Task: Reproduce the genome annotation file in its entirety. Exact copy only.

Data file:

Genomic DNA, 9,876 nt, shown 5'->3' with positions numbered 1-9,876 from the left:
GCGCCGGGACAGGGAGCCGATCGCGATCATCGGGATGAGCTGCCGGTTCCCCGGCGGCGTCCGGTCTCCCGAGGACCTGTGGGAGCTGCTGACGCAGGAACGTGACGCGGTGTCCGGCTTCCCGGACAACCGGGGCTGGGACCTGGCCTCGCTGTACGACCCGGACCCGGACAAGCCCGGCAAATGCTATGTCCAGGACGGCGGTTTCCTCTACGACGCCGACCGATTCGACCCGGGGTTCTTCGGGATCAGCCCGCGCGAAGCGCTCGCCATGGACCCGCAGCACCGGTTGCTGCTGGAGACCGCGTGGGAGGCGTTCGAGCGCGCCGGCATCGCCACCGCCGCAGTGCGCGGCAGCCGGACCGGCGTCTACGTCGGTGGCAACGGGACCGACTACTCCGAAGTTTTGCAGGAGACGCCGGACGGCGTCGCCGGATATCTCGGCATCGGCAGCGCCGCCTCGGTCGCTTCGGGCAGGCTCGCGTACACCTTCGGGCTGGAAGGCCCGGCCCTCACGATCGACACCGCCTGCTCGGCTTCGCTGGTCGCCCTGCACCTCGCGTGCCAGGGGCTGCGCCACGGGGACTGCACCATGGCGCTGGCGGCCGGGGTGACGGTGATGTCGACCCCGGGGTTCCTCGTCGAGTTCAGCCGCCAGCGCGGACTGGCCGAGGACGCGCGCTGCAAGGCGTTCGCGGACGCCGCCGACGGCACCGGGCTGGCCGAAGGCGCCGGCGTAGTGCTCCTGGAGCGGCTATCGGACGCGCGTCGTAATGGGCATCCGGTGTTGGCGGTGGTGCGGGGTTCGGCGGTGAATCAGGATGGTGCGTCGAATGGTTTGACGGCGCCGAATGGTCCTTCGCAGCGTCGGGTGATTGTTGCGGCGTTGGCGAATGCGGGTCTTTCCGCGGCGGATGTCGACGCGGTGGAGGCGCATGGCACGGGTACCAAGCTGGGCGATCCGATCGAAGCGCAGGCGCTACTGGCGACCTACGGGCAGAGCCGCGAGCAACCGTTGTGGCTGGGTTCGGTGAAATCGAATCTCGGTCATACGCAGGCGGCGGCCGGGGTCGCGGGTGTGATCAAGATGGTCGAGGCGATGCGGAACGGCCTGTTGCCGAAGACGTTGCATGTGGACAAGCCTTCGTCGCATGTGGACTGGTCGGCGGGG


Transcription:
Genomic DNA, 9,876 nt, shown 5'->3' with positions numbered 1-9,876 from the left:
GCGCCGGGACAGGGAGCCGATCGCGATCATCGGGATGAGCTGCCGGTTCCCCGGCGGCGTCCGGTCTCCCGAGGACCTGTGGGAGCTGCTGACGCAGGAACGTGACGCGGTGTCCGGCTTCCCGGACAACCGGGGCTGGGACCTGGCCTCGCTGTACGACCCGGACCCGGACAAGCCCGGCAAATGCTATGTCCAGGACGGCGGTTTCCTCTACGACGCCGACCGATTCGACCCGGGGTTCTTCGGGATCAGCCCGCGCGAAGCGCTCGCCATGGACCCGCAGCACCGGTTGCTGCTGGAGACCGCGTGGGAGGCGTTCGAGCGCGCCGGCATCGCCACCGCCGCAGTGCGCGGCAGCCGGACCGGCGTCTACGTCGGTGGCAACGGGACCGACTACTCCGAAGTTTTGCAGGAGACGCCGGACGGCGTCGCCGGATATCTCGGCATCGGCAGCGCCGCCTCGGTCGCTTCGGGCAGGCTCGCGTACACCTTCGGGCTGGAAGGCCCGGCCCTCACGATCGACACCGCCTGCTCGGCTTCGCTGGTCGCCCTGCACCTCGCGTGCCAGGGGCTGCGCCACGGGGACTGCACCATGGCGCTGGCGGCCGGGGTGACGGTGATGTCGACCCCGGGGTTCCTCGTCGAGTTCAGCCGCCAGCGCGGACTGGCCGAGGACGCGCGCTGCAAGGCGTTCGCGGACGCCGCCGACGGCACCGGGCTGGCCGAAGGCGCCGGCGTAGTGCTCCTGGAGCGGCTATCGGACGCGCGTCGTAATGGGCATCCGGTGTTGGCGGTGGTGCGGGGTTCGGCGGTGAATCAGGATGGTGCGTCGAATGGTTTGACGGCGCCGAATGGTCCTTCGCAGCGTCGGGTGATTGTTGCGGCGTTGGCGAATGCGGGTCTTTCCGCGGCGGATGTCGACGCGGTGGAGGCGCATGGCACGGGTACCAAGCTGGGCGATCCGATCGAAGCGCAGGCGCTACTGGCGACCTACGGGCAGAGCCGCGAGCAACCGTTGTGGCTGGGTTCGGTGAAATCGAATCTCGGTCATACGCAGGCGGCGGCCGGGGTCGCGGGTGTGATCAAGATGGTCGAGGCGATGCGGAACGGCCTGTTGCCGAAGACGTTGCATGTGGACAAGCCTTCGTCGCATGTGGACTGGTCGGCGGGG